New satellite to combat carbon emissions from space

The world’s first satellite designed to detect sources of carbon dioxide, a major greenhouse gas, is due to be launched into space this year, promising to give authorities a tool to monitor compliance with emission reduction efforts to slow climate change.

The satellite, built by the Canadian company GHGSat, will be able to detect major sources of carbon dioxide, such as individual coal-fired power plants and cement plants.

Founded in 2011, GHGSat currently operates a fleet of six satellites that excel at detecting the most powerful but less common greenhouse gas, methane. Since the launch of its first satellite in 2016, the company has made headlines several times. Other discoveries included large unreported methane leaks from gas fields in Turkmenistan and Russian coal mines. The GHGSat spacecraft has also proven how much warming gas is leaking from landfills around the world, and has even recorded cows burping from space.

On the subject: Satellites detect huge amounts of undeclared methane emissions

But spotting point sources of methane is much easier than spotting individual sources of carbon dioxide, which is 80 times smaller but nearly eight times stronger. According to the US National Oceanic and Atmospheric Administration, background concentrations of carbon dioxide in the Earth’s atmosphere are quite high and currently amount to almost 420 parts of carbon dioxide per million parts of air. (will open in a new tab)(NOAA). Therefore, to detect an additional plume coming from artificial sources on top of this high background, sensitive sensors are required, which were not available before. In comparison, the Earth’s atmosphere contains only about 1,900 parts of methane per billion parts of air, making it much easier to detect additional sources.

However, after fine-tuning its technology over the past six years, GHGSat said its new GHGSat-C10 satellite will be able to detect carbon dioxide point sources with a resolution of 82 feet (25 meters), enough to reliably detect individual pollutants. .

“GHGSat-C10 will use a similar optical design and the same proprietary infrared sensor as its methane detecting predecessors, but tuned to specific carbon dioxide wavelengths,” the company said in a statement. (will open in a new tab).

GHGSat launched its first carbon dioxide detection sensor on its demonstration satellite in 2016. However, the company’s focus later shifted to methane due to market demand, the company added.

Other satellites are currently orbiting the Earth on a mission to monitor fluctuations in atmospheric carbon dioxide. However, these satellites, such as NASA’s Carbon Orbital Observatory (OCO) 2 and 3, lack the resolution needed to detect individual sources. But in a study published last October, a team of Canadian researchers demonstrated the ability to extract information about individual pollutants from OCO data.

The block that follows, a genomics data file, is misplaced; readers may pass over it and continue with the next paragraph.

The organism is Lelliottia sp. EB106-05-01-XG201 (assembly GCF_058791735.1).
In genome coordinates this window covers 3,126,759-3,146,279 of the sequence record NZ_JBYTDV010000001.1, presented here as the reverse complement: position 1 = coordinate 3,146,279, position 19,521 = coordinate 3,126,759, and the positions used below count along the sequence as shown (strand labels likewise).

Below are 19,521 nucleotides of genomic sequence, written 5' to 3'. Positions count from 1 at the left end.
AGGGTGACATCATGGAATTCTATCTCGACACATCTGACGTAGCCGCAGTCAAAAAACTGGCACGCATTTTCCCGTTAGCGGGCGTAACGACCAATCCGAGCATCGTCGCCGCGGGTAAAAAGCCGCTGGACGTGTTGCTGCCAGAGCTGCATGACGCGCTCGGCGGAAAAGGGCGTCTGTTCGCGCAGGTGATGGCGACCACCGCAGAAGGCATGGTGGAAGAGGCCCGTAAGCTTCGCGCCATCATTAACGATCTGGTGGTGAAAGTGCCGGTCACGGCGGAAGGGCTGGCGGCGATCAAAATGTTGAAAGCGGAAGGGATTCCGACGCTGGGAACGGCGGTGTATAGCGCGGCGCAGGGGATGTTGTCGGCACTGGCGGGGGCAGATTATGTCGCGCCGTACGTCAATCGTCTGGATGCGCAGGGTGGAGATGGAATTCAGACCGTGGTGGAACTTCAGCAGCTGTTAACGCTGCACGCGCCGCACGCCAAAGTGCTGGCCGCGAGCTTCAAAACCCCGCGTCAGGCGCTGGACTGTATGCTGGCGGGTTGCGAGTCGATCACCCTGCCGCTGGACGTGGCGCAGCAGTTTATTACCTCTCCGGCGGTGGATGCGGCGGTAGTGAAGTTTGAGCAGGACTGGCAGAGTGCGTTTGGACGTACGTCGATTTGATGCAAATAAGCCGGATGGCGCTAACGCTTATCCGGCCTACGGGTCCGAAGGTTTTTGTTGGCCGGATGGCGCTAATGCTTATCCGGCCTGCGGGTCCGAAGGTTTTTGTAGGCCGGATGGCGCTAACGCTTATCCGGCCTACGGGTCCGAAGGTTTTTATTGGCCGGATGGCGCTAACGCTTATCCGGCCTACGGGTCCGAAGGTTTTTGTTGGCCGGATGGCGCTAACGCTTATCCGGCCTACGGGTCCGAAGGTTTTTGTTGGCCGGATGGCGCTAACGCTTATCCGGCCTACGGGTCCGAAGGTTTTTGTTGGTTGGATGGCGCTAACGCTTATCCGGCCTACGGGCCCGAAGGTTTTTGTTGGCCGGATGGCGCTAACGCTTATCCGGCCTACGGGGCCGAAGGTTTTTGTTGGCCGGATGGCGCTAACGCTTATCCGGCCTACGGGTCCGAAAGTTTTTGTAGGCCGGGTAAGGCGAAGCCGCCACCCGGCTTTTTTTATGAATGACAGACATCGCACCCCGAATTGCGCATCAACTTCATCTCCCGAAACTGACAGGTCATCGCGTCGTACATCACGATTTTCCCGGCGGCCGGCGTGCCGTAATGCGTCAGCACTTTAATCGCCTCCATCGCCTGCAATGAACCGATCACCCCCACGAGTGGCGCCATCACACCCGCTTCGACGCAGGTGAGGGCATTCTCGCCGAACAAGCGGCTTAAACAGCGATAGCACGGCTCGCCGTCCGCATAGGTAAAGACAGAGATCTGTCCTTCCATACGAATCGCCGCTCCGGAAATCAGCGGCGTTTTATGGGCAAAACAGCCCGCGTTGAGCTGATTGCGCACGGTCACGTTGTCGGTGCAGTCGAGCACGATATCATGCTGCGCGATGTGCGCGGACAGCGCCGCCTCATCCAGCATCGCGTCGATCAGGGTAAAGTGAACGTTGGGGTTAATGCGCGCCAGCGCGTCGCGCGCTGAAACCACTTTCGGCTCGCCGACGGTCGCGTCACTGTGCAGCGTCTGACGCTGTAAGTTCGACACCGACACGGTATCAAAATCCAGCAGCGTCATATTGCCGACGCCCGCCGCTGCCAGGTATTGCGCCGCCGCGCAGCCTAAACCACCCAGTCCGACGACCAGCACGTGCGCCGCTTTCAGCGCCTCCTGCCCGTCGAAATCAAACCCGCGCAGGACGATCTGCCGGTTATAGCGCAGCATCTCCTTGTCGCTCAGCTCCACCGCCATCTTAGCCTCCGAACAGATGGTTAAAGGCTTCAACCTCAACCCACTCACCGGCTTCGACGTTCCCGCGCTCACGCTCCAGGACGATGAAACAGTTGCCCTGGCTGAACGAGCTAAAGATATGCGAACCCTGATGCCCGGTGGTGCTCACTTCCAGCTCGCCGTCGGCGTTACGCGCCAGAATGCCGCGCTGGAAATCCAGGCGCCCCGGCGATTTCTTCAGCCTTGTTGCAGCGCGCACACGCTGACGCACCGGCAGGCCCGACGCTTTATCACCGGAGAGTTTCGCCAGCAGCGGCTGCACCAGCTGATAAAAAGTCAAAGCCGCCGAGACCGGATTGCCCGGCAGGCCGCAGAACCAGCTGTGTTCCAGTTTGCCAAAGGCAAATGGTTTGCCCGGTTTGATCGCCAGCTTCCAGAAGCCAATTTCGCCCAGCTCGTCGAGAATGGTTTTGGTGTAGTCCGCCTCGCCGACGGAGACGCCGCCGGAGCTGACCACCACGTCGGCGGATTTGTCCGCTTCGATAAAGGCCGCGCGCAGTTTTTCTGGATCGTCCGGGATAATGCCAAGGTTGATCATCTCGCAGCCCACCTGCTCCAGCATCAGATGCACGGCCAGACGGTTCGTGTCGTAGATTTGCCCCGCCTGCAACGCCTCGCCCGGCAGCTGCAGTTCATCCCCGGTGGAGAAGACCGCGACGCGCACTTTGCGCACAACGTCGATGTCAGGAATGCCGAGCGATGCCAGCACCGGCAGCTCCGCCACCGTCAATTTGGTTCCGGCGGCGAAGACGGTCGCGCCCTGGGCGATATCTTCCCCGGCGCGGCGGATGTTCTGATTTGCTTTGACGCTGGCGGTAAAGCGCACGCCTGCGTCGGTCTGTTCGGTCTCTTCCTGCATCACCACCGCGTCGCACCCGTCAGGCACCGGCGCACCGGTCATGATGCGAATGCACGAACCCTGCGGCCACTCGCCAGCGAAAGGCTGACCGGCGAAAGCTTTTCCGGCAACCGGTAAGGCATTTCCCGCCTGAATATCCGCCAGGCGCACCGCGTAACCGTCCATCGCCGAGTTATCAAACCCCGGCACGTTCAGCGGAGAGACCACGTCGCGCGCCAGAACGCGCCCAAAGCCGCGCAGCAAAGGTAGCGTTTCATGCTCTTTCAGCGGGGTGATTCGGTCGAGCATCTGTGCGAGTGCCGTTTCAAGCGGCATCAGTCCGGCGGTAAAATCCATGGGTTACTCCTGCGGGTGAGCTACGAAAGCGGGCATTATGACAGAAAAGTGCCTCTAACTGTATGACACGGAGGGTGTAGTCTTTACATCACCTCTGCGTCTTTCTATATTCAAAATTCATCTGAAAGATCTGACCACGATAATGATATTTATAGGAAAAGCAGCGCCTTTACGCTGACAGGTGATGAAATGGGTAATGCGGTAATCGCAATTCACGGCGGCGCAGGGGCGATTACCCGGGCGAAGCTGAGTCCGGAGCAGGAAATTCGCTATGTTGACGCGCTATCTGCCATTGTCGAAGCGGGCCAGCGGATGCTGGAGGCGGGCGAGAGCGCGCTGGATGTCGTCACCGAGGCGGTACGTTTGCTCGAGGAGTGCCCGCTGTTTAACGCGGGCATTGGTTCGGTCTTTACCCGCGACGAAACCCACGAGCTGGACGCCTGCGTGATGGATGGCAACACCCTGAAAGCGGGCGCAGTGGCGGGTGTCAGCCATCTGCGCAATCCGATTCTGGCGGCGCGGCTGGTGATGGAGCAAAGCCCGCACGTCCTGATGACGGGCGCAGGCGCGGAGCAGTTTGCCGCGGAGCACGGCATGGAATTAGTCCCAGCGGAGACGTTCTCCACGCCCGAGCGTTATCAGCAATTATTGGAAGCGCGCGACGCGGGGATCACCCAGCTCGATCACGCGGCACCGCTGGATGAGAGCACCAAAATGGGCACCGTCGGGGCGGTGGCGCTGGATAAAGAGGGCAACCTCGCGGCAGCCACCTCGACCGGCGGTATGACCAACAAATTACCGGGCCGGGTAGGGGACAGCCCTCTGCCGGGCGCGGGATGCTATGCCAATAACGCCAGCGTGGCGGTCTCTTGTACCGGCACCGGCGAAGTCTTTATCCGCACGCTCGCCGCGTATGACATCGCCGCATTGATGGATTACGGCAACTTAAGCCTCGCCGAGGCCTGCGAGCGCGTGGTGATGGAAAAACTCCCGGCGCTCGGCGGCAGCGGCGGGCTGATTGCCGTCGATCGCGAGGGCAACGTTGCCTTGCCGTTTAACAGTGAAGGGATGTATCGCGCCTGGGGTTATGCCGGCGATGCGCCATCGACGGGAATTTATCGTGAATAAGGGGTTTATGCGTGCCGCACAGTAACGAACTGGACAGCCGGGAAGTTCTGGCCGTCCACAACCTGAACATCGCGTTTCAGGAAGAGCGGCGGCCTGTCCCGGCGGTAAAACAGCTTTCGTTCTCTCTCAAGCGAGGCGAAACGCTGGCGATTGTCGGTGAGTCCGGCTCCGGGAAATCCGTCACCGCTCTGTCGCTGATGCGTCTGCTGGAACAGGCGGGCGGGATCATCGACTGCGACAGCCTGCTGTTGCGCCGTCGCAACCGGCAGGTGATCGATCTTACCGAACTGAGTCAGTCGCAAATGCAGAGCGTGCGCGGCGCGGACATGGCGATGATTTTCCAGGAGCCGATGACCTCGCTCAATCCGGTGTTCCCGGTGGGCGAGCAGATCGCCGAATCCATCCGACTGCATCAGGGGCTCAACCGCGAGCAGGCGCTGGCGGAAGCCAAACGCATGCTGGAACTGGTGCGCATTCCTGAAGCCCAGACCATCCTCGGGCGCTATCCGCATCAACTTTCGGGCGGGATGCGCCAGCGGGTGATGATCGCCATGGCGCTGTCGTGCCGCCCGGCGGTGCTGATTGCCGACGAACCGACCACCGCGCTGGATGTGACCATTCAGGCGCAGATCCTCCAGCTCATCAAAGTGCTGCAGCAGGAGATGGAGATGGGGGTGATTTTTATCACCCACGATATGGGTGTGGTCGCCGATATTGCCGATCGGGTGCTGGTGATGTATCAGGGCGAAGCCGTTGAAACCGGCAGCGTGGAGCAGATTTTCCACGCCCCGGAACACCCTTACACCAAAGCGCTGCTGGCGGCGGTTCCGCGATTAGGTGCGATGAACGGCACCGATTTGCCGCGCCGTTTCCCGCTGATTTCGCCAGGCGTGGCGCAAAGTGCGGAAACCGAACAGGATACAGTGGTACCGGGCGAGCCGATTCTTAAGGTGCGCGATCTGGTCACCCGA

By analyzing measurements taken during several OCO passes over Europe’s largest coal-fired power plant, the Belchatow power plant in Poland, the researchers were able to detect fluctuations associated with shutdowns and upgrades of individual plant units. The European Space Agency (ESA) is also currently working on a constellation of satellites to track anthropogenic carbon dioxide emissions from space.

Experts hope these technologies will, for the first time, provide authorities with a tool to objectively track anthropogenic sources of carbon dioxide, the number one cause of climate change. Such measurements will help ensure that international commitments to reduce emissions are met as the world struggles to make even modest progress against climate change.

According to recent reports from NASA, NOAA and the European environmental monitoring program Copernicus, despite political statements to limit emissions, concentrations of methane and carbon dioxide in the Earth’s atmosphere continue to rise.

Currently, countries self-report emissions based on the productivity of their industries, which leads to delays in the emissions reporting process. Also, as the methane leaks detected by the GHGSat satellite show, this often means that large contributions go unaccounted for.

But as the frequency of devastating weather disasters linked to climate change increases, politicians around the world are likely to call for tougher action on reckless polluters. Satellites like GHGSat-C10 could be exactly the weapon they need.

“Over the past seven years, we have shown that there is a demand – from industry and the public sector – for accurate, independent, high-resolution data on emissions from space,” said Stéphane Germain, CEO of GHGSat. “It helped change the conversation about methane by putting a greenhouse gas that had been out of sight and attention at the top of the climate agenda. When C10 launches later this year, we hope to revive the discussion around carbon dioxide as well. providing industry and government with the tools to help them solve this global problem locally.”

Follow Tereza Pultarova on Twitter @TerezaPultarova. Follow us on Twitter @Spacedotcom and on Facebook.

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